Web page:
As the movement to value based arrangements continues many providers are considering joining an Accountable Care Organization (ACO). At the same time, regulators from the Federal Trade Commission (FTC) and the HHS Office of Inspector General (OIG) are signaling increased scrutiny of Accountable Care Organizations and other value based payment arrangements, especially those making creative use of the antitrust and fraud and abuse waivers in place for Medicare ACOs. A recent article states that claims of higher quality of care may help in defense of antitrust action. Tracking and organizing results that reflect efficiencies and quality improvements is obviously a must but before a provider even considers joining an ACO, the following questions must be asked and answered: |
What level of risk are you willing to assume? First know what level of risk you are willing to assume. For instance, are you comfortable assuming risk at all or do you want to enter this area more slowly and share in only the savings? A core challenge when converting to a value based, rather than fee for service system, is the lack of consistency in payment measures. What are your baseline metrics for the quality measures? The ACO will identify quality measures as part of the agreement. Currently there is a lack of a single set of metrics adopted by all payer sources. To negotiate your position, you must know your baseline and whether you can meet the benchmarks identified. Quality metrics can include for example, HEDIS measures, AHRQ measures, and CMS measures.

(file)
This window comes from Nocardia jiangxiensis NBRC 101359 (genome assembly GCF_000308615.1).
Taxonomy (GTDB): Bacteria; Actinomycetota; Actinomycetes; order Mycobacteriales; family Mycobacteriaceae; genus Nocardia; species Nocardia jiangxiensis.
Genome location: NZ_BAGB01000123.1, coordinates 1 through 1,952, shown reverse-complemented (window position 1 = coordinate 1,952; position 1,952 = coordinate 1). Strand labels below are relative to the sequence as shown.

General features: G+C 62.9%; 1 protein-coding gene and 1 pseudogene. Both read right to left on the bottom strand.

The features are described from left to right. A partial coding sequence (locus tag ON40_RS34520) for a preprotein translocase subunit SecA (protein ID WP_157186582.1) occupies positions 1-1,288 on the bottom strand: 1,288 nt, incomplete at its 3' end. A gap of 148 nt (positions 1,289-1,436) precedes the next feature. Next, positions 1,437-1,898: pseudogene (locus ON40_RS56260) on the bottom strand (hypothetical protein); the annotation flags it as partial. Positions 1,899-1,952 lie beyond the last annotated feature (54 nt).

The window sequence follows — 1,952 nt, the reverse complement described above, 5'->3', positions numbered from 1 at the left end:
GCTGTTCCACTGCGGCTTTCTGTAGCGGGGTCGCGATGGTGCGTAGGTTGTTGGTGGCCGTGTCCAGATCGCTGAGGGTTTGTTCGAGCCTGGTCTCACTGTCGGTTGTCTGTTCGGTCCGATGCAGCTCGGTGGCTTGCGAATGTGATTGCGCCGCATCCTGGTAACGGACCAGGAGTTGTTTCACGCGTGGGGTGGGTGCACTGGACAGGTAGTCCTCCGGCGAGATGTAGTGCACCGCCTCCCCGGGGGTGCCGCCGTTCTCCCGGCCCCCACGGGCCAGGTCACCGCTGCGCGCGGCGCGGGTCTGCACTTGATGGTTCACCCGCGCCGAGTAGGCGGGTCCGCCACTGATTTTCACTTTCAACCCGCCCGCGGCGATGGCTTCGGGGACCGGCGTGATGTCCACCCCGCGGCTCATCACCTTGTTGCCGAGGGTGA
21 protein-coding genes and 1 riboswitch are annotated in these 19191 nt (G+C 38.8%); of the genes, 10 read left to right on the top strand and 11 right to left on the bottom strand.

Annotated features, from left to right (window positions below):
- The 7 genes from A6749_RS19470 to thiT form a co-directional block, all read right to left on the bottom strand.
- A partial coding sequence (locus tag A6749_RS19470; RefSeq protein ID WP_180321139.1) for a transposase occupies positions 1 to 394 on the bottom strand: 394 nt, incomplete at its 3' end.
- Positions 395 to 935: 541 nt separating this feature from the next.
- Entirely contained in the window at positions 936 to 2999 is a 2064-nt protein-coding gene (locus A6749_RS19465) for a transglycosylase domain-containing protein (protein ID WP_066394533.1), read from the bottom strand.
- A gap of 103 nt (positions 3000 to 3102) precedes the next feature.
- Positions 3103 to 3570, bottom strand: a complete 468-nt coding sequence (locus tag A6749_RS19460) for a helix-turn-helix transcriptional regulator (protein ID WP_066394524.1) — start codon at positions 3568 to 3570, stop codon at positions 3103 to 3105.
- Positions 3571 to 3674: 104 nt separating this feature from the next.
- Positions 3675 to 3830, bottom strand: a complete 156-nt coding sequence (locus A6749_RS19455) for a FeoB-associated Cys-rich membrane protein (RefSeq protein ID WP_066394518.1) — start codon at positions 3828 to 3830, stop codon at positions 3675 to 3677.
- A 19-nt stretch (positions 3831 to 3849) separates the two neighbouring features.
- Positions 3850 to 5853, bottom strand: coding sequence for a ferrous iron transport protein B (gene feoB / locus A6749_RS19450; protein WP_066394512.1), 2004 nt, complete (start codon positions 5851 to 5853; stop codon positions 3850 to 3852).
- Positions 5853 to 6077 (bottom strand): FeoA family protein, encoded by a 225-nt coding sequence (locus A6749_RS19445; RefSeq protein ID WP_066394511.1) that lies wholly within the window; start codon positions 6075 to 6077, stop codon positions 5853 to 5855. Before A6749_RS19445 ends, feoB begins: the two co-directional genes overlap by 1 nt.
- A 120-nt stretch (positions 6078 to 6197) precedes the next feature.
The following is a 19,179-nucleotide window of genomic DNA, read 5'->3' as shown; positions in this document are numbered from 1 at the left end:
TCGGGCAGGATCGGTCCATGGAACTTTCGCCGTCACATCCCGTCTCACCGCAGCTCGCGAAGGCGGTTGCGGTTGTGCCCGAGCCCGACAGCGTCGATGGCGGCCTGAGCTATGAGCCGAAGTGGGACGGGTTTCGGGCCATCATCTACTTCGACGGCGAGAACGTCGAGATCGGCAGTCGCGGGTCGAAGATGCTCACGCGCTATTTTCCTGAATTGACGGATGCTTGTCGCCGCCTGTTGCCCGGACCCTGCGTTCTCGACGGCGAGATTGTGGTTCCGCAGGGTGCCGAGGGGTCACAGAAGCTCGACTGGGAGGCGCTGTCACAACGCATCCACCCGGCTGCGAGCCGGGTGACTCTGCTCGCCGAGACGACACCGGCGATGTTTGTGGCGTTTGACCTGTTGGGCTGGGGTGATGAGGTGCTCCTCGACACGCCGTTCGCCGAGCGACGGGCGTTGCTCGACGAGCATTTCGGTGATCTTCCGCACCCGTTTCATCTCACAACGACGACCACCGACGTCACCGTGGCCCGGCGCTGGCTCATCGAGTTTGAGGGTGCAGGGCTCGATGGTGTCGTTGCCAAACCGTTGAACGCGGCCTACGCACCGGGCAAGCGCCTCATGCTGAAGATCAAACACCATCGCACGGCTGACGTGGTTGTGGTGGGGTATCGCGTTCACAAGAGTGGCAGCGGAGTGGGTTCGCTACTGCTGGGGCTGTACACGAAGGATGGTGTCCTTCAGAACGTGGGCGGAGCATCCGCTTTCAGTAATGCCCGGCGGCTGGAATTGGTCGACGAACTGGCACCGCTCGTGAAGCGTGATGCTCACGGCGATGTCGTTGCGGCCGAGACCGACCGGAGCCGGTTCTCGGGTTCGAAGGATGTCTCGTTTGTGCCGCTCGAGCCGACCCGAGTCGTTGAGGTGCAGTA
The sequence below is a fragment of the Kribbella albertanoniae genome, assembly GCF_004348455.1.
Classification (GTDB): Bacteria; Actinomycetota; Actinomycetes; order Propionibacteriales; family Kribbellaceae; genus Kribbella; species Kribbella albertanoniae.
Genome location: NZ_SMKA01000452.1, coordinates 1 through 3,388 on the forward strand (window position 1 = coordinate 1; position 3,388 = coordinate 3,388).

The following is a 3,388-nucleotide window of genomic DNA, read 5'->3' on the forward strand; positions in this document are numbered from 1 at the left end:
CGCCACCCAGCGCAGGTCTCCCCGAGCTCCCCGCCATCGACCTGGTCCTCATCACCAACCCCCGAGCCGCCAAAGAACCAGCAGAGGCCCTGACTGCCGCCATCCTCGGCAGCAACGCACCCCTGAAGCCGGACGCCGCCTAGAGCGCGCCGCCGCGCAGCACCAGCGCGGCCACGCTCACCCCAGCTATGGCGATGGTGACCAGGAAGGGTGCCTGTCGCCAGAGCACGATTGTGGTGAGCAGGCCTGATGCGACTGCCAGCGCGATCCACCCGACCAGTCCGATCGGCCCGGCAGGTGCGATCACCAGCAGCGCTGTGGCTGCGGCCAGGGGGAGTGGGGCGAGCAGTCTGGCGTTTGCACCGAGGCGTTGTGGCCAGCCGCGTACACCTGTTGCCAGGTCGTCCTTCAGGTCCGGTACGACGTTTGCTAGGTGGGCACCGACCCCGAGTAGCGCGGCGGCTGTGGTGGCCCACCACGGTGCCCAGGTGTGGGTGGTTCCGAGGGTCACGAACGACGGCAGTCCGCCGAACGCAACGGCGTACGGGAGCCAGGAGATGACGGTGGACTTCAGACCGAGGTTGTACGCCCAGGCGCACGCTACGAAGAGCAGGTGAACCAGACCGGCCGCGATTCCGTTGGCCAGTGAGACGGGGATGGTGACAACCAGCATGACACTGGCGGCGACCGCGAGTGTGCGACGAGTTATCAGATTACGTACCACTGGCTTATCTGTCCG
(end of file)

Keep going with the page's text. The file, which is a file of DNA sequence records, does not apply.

What are your baseline metrics for economic measures? Economic measures may also be included and it is important to know your baseline metrics. For example, under the Affordable Care Act, insurers have a Medical Loss Ratio (MLR) that must be met. The MLR is defined as the percent of premium an insurer spends on claims and expenses that improve health care quality. In other words, how much does it cost the managed care company for you to take care of their members? It is imperative with. This statistic can and should be requested. Have you completed financial risk modeling? The financial risk modeling will include the methodology for assigning members of the ACO, financial benchmarks for evaluating overall cost of care, and a risk sharing formula if applicable. This modeling will help you predict how certain members will impact your financial measures. Do you have any Population Health Management strategies in place or in development? Population Health is one part of the Triple Aim. Under this model, you must learn to identify those 20% of your patients that are utilizing 80% of your resources and implement a strategy to manage their health proactively. The Camden Coalition and the strategies that they implemented is a great illustration of this model. Have you requested references from the ACO? References from other providers should be sought. If possible, request references from those providers who have left the ACO as well as those providers that are currently in the ACO. The providers currently in the ACO can highlight what is working well while providers who have left may share lessons learned and areas that they would like to see improved. Have you reviewed sample quality reports and financial reports? If quality and finance is going to be measured, you need to ensure that you will receive reports with usable information rather than just rows of data. It is this data that will help you gauge whether your population health management strategies are working. The reports should include information that is “real time” data. Data that is 6 months old upon receipt is too late to make a true impact on the patient’s health and your measures. How will patients be assigned? How patients will be assigned is important as this impacts your financial metrics. What type of reporting is needed from your practice? Do you need to complete any additional forms or reports to get credit for your metrics both quality and economic? How much time will it take to complete? Do you have someone in your practice that can complete this for you or is this an additional workload for you as a provider? When and how is reconciliation completed? Whether you are in a shared savings or risk model, how is reconciliation completed? More importantly, once reconciliation is completed, do you have the opportunity to dispute the data provided? Do you have appeal rights? How is the ACO structured and managed? Is the ACO managed by personnel on a part time or a full time basis? What type of services are provided as part of the ACO? Have you reviewed the CV or resume of ACO leadership? Do the ACO leaders have any leadership experience in a managed care setting? What type of data analytics experience do they have? By proactively answering these questions, providers will be armed with answers that make a difference for their practice and their patients, and they will be properly positioned to explore and negotiate an ACO contract.
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